A Prosecutor Segues Into A New Role

Wednesday, August 5, 2009 - 00:00

Editor: Please describe the focus and particular strengths of the white collar crimes and internal investigations practice at Kelley Drye.

Solotorovsky: Our focus and particular strengths are pretty broad because we have five former assistant U.S. attorneys who are the backbone of the white collar crimes and internal investigations practice group. Added up, it equals 165 total years of experience or an average of 33 years per attorney. Our strengths include securities work, financial investigations and prosecutions. We also have special expertise in healthcare fraud, export control, the Foreign Corrupt Practices Act and DOD defense contracting cases.

Editor: You served as assistant U.S. attorney for the Northern District of Illinois. Can you tell us a bit about that?

Solotorovsky: I was in the U.S. attorney's office for almost nine years and in the Criminal Division the whole time. I was the deputy chief of the Criminal Receiving and Appeals Division, and later, the deputy chief of the Special Prosecutions Division. I did a variety of criminal cases, including quite a bit of organized crime prosecution. Then, I was involved in Operation Greylord, the prosecution of various corrupt officials in the Circuit Court of Cook County.

Editor: How has that influenced your work, now that you are on the other side of the table in terms of defending cases?

Solotorovsky: It was pretty much a natural evolution in that you take the experience you get as a prosecutor and then segue into private practice. The investigations I do are really grounded on what I learned as an assistant U.S. attorney conducting large grand jury investigations. Some of the internal investigations that I conduct are at the behest of federal prosecutors.

Editor: Are internal investigations increasing?

Solotorovsky: I think so because so much credit is now given to corporations for voluntarily looking into possible problems and self-reporting. Companies today are more keenly aware of the need to self-police than they were previously. I would say that internal investigations are more prevalent today than in the past.

Editor: Walk us through the process when you, as outside counsel, get that telephone call. How early in that process do you request electronic documents?

Solotorovsky: Very early. For one thing, electronic document production is cumbersome and can be very involved. So, you know that is going to take a lot of time. If you don't get to work on it quickly, then your investigation is going to drag on forever.

Editor: Is it normally a special committee or is it the audit committee that gets involved?

Solotorovsky: More typically it is a special committee. It is cleaner that way, and, if possible, it is helpful to have the members of the special committee be outside/independent directors of the company.

Editor: What is your take on corporations who are undergoing this process? Should they reach out to counsel who have worked for them before, or look for counsel who might be considered to be totally independent?

Solotorovsky: My experience is that no two companies are the same in terms of their corporate structure, atmosphere or how they function. So, there is no hard and fast rule as to what is best. In general, it is cleaner and easier to bring in outside counsel who haven't necessarily done extensive work for the company.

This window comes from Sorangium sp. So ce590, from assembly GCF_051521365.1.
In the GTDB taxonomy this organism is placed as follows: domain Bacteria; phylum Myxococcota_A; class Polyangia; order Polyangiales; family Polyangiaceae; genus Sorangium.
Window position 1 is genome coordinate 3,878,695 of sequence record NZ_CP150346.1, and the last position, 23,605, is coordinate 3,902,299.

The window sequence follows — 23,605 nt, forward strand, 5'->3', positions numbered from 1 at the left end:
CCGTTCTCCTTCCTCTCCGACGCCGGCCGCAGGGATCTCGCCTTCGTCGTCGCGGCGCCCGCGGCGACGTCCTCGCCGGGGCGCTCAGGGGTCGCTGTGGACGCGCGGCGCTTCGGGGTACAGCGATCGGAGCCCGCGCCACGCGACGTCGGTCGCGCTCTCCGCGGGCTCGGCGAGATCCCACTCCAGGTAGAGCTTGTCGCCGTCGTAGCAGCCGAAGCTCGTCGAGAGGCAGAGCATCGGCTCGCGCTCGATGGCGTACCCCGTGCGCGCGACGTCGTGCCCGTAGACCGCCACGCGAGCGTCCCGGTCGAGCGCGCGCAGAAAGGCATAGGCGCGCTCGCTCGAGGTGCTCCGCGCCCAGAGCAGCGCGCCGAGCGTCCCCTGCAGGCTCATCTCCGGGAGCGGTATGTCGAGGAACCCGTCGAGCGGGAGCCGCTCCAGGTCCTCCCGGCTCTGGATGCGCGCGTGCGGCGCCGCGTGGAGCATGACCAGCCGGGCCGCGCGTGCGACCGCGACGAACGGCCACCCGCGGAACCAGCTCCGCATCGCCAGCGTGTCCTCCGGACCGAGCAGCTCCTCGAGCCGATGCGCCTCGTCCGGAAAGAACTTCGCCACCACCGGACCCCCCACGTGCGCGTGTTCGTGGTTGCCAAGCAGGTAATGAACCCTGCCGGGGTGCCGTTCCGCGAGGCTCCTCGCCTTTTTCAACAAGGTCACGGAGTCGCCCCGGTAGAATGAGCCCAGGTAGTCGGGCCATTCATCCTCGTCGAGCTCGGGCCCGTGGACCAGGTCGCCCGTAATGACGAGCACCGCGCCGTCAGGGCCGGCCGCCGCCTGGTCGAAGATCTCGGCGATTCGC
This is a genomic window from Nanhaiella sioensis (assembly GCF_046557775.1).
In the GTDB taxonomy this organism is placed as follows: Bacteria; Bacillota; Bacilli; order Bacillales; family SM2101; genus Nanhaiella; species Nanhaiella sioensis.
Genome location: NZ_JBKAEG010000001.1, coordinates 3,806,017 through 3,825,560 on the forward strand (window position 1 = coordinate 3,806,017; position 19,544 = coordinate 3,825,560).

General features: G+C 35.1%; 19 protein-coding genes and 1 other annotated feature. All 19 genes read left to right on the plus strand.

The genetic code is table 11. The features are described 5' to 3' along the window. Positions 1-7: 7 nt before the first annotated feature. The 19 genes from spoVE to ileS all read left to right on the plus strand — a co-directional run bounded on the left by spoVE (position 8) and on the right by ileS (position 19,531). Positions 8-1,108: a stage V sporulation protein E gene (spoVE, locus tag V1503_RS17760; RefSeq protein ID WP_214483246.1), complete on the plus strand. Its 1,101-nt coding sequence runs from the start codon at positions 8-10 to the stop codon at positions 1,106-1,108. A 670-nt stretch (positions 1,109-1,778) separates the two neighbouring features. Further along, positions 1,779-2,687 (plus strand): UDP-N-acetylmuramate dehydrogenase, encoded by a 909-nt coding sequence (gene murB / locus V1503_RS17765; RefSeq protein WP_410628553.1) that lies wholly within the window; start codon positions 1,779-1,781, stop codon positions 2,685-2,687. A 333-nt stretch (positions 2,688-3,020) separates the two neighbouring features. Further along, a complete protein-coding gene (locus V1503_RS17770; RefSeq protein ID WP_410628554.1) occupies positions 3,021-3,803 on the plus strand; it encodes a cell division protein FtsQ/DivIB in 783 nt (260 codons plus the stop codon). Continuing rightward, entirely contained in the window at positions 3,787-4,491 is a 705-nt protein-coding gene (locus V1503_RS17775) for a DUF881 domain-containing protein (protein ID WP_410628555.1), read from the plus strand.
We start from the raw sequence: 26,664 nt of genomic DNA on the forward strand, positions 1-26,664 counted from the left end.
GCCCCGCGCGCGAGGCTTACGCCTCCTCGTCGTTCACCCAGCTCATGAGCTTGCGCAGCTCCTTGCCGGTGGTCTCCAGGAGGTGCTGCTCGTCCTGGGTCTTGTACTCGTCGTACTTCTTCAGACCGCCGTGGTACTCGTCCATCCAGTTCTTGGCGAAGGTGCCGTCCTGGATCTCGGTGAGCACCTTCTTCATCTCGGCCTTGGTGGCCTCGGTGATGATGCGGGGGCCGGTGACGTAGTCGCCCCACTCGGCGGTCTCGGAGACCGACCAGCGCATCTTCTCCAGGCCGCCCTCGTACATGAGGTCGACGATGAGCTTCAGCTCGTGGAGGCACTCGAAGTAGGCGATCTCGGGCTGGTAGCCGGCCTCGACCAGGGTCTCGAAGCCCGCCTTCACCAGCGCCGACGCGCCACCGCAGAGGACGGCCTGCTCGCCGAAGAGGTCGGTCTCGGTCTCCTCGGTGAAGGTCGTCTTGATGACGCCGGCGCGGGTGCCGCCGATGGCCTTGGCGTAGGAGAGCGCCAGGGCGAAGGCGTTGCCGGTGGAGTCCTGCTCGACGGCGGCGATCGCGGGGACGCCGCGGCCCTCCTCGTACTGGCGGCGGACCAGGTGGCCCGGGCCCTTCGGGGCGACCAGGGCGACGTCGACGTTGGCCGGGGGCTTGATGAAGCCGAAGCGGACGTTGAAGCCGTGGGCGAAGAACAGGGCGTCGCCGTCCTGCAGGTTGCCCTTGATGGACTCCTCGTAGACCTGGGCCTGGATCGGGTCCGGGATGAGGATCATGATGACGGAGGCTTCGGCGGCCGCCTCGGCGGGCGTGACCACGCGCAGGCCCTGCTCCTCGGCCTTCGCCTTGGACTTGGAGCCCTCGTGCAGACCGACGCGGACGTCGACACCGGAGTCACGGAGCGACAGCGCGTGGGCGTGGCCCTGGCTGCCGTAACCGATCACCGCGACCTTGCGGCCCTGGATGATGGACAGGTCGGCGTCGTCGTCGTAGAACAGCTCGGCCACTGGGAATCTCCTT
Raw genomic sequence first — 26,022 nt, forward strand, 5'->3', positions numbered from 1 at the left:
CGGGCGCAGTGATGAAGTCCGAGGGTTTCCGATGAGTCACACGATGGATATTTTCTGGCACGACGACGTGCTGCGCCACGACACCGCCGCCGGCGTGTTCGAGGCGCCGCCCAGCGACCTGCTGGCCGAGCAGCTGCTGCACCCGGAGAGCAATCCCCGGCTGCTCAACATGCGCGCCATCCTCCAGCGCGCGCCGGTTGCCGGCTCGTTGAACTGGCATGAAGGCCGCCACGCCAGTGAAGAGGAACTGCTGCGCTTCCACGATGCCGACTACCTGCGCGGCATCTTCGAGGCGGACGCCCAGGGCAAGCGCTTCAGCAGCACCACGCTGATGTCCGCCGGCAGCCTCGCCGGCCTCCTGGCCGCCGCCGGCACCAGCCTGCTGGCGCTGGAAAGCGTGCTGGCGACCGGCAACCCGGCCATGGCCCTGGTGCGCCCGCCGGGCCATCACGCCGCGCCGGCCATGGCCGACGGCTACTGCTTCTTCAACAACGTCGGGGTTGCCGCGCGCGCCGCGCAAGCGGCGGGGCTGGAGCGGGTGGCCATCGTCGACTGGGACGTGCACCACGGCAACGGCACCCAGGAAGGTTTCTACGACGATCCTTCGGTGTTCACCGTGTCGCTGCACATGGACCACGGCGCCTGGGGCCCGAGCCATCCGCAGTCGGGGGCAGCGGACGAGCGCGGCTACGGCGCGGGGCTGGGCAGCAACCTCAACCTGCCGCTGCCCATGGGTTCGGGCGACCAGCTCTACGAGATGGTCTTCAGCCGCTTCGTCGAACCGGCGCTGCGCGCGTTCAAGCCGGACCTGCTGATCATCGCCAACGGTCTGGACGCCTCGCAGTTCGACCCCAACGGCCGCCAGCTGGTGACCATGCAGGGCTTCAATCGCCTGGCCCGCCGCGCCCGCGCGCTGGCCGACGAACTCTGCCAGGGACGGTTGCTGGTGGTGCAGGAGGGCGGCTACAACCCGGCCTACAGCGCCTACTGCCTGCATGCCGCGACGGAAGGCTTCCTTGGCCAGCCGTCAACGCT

Editor: What about precautions on multiple representations once you're called in? How do you convey that you are solely counsel to the corporation as your client?

Solotorovsky: It is an extremely important component of conducting an internal investigation because when you get to the interview stage, where you are interviewing employees, it's essential that those people you are interviewing understand that you represent the corporation and the corporation alone. You have to be extremely careful to make sure that it's crystal clear whom you represent and what you are doing when you're sitting there interviewing people. You cannot have any confusion about that.

Editor: I see that you've written on the Thompson Memorandum, on the McNulty Memorandum, and now we have the Filip Letter. Can you bring us up to date as to where we are in terms of guidelines or restrictions on federal prosecutors?

Solotorovsky: The Department of Justice has long had guidelines for prosecutors in determining how to treat corporations during grand jury investigations and what kind of credit to give them for their cooperation. Some prosecutors were overstepping the fair boundary. In the KPMG tax shelter case in New York, Judge Kaplan ruled that the guidelines were unconstitutional because as part of the process the U.S. Attorney's Office in the Southern District of New York was requiring that KPMG not pay the legal fees of partners that were under investigation, and further that KPMG waive attorney-client privilege during the process in order to be credited with being a good corporate citizen. Judge Kaplan said that that overstepped the boundaries of fair prosecution and the DOJ has now agreed and revised the guidelines in the so-called Filip Letter. These new guidelines say to federal prosecutors that they should not require companies to waive attorney-client privilege and should not require companies to refuse to pay the legal fees of employees under investigation.

Editor: As long as the specter of Senator Specter is around, will the DOJ have to watch its step?

Solotorovsky: I think it goes beyond Arlen Specter because the DOJ did the right thing in revising their guidelines. A lot of institutions were lining up behind Senator Specter, most importantly the American Bar Association. There was a lot of momentum gathering, and the DOJ wisely recognized that and made the right decision.